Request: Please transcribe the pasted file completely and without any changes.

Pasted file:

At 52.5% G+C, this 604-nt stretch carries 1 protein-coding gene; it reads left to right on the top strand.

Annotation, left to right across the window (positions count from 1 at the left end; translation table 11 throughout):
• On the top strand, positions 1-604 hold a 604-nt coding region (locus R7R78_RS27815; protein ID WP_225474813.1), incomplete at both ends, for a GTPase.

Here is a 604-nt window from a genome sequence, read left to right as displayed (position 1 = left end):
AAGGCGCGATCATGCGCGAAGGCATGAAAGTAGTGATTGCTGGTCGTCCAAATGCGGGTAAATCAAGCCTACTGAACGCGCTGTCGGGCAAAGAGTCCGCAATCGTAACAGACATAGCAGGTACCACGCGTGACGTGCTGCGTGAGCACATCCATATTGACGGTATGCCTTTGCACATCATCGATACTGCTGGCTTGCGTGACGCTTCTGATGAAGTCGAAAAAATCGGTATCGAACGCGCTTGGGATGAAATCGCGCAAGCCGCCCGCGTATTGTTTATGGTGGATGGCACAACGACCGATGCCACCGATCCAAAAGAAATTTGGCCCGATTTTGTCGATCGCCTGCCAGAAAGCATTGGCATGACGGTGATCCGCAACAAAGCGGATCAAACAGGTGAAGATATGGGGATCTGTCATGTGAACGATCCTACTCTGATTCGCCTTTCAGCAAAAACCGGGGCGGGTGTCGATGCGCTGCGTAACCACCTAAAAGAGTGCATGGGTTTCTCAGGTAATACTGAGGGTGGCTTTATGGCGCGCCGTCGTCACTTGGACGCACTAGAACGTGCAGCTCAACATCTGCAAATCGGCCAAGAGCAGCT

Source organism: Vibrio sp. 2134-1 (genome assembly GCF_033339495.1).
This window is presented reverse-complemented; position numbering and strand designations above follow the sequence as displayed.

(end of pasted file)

At 52.5% G+C, this 604-nt stretch carries 1 protein-coding gene; it reads left to right on the top strand.

Annotation, left to right across the window (positions count from 1 at the left end; translation table 11 throughout):
• On the top strand, positions 1-604 hold a 604-nt coding region (locus R7R78_RS27815; protein ID WP_225474813.1), incomplete at both ends, for a GTPase.

Here is a 604-nt window from a genome sequence, read left to right as displayed (position 1 = left end):
AAGGCGCGATCATGCGCGAAGGCATGAAAGTAGTGATTGCTGGTCGTCCAAATGCGGGTAAATCAAGCCTACTGAACGCGCTGTCGGGCAAAGAGTCCGCAATCGTAACAGACATAGCAGGTACCACGCGTGACGTGCTGCGTGAGCACATCCATATTGACGGTATGCCTTTGCACATCATCGATACTGCTGGCTTGCGTGACGCTTCTGATGAAGTCGAAAAAATCGGTATCGAACGCGCTTGGGATGAAATCGCGCAAGCCGCCCGCGTATTGTTTATGGTGGATGGCACAACGACCGATGCCACCGATCCAAAAGAAATTTGGCCCGATTTTGTCGATCGCCTGCCAGAAAGCATTGGCATGACGGTGATCCGCAACAAAGCGGATCAAACAGGTGAAGATATGGGGATCTGTCATGTGAACGATCCTACTCTGATTCGCCTTTCAGCAAAAACCGGGGCGGGTGTCGATGCGCTGCGTAACCACCTAAAAGAGTGCATGGGTTTCTCAGGTAATACTGAGGGTGGCTTTATGGCGCGCCGTCGTCACTTGGACGCACTAGAACGTGCAGCTCAACATCTGCAAATCGGCCAAGAGCAGCT

Source organism: Vibrio sp. 2134-1 (genome assembly GCF_033339495.1).
This window is presented reverse-complemented; position numbering and strand designations above follow the sequence as displayed.